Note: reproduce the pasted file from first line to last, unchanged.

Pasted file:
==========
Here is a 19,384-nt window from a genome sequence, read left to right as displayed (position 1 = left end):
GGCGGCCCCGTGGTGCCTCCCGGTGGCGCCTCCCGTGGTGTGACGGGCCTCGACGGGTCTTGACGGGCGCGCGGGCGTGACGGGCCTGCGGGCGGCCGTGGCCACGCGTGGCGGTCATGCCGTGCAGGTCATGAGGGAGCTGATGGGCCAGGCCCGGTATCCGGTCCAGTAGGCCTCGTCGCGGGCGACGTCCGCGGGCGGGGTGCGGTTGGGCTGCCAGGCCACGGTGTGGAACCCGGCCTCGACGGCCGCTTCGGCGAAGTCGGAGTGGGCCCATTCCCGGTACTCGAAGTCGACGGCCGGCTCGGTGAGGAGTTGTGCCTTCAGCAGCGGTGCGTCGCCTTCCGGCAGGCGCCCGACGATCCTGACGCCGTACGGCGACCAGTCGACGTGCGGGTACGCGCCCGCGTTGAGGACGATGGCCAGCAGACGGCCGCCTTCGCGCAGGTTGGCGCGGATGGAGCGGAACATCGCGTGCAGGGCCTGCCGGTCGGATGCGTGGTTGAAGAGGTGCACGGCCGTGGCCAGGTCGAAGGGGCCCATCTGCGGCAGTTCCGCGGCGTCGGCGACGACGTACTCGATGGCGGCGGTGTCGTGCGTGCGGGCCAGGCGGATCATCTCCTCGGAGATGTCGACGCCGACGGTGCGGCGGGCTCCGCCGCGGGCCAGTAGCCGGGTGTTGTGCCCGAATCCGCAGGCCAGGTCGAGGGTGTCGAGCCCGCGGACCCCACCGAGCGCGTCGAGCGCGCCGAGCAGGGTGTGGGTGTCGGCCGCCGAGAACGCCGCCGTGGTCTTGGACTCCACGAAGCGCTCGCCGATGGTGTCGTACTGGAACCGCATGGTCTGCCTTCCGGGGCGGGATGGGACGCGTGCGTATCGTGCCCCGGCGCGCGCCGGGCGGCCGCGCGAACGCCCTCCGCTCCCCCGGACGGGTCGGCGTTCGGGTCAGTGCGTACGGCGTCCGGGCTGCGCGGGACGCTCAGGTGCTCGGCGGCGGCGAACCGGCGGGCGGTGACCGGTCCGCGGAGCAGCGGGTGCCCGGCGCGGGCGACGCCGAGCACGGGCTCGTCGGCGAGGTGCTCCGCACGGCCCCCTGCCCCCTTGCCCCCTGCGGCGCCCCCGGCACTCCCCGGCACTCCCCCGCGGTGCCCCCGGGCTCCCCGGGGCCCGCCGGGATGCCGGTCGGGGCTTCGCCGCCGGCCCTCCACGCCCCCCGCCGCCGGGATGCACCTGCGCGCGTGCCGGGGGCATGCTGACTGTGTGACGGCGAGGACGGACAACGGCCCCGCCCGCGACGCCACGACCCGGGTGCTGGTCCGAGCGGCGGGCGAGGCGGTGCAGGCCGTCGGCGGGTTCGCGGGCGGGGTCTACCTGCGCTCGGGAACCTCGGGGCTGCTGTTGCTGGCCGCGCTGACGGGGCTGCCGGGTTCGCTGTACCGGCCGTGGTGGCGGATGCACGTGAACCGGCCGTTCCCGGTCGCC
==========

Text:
Here is a 19,384-nt window from a genome sequence, read left to right as displayed (position 1 = left end):
GGCGGCCCCGTGGTGCCTCCCGGTGGCGCCTCCCGTGGTGTGACGGGCCTCGACGGGTCTTGACGGGCGCGCGGGCGTGACGGGCCTGCGGGCGGCCGTGGCCACGCGTGGCGGTCATGCCGTGCAGGTCATGAGGGAGCTGATGGGCCAGGCCCGGTATCCGGTCCAGTAGGCCTCGTCGCGGGCGACGTCCGCGGGCGGGGTGCGGTTGGGCTGCCAGGCCACGGTGTGGAACCCGGCCTCGACGGCCGCTTCGGCGAAGTCGGAGTGGGCCCATTCCCGGTACTCGAAGTCGACGGCCGGCTCGGTGAGGAGTTGTGCCTTCAGCAGCGGTGCGTCGCCTTCCGGCAGGCGCCCGACGATCCTGACGCCGTACGGCGACCAGTCGACGTGCGGGTACGCGCCCGCGTTGAGGACGATGGCCAGCAGACGGCCGCCTTCGCGCAGGTTGGCGCGGATGGAGCGGAACATCGCGTGCAGGGCCTGCCGGTCGGATGCGTGGTTGAAGAGGTGCACGGCCGTGGCCAGGTCGAAGGGGCCCATCTGCGGCAGTTCCGCGGCGTCGGCGACGACGTACTCGATGGCGGCGGTGTCGTGCGTGCGGGCCAGGCGGATCATCTCCTCGGAGATGTCGACGCCGACGGTGCGGCGGGCTCCGCCGCGGGCCAGTAGCCGGGTGTTGTGCCCGAATCCGCAGGCCAGGTCGAGGGTGTCGAGCCCGCGGACCCCACCGAGCGCGTCGAGCGCGCCGAGCAGGGTGTGGGTGTCGGCCGCCGAGAACGCCGCCGTGGTCTTGGACTCCACGAAGCGCTCGCCGATGGTGTCGTACTGGAACCGCATGGTCTGCCTTCCGGGGCGGGATGGGACGCGTGCGTATCGTGCCCCGGCGCGCGCCGGGCGGCCGCGCGAACGCCCTCCGCTCCCCCGGACGGGTCGGCGTTCGGGTCAGTGCGTACGGCGTCCGGGCTGCGCGGGACGCTCAGGTGCTCGGCGGCGGCGAACCGGCGGGCGGTGACCGGTCCGCGGAGCAGCGGGTGCCCGGCGCGGGCGACGCCGAGCACGGGCTCGTCGGCGAGGTGCTCCGCACGGCCCCCTGCCCCCTTGCCCCCTGCGGCGCCCCCGGCACTCCCCGGCACTCCCCCGCGGTGCCCCCGGGCTCCCCGGGGCCCGCCGGGATGCCGGTCGGGGCTTCGCCGCCGGCCCTCCACGCCCCCCGCCGCCGGGATGCACCTGCGCGCGTGCCGGGGGCATGCTGACTGTGTGACGGCGAGGACGGACAACGGCCCCGCCCGCGACGCCACGACCCGGGTGCTGGTCCGAGCGGCGGGCGAGGCGGTGCAGGCCGTCGGCGGGTTCGCGGGCGGGGTCTACCTGCGCTCGGGAACCTCGGGGCTGCTGTTGCTGGCCGCGCTGACGGGGCTGCCGGGTTCGCTGTACCGGCCGTGGTGGCGGATGCACGTGAACCGGCCGTTCCCGGTCGCC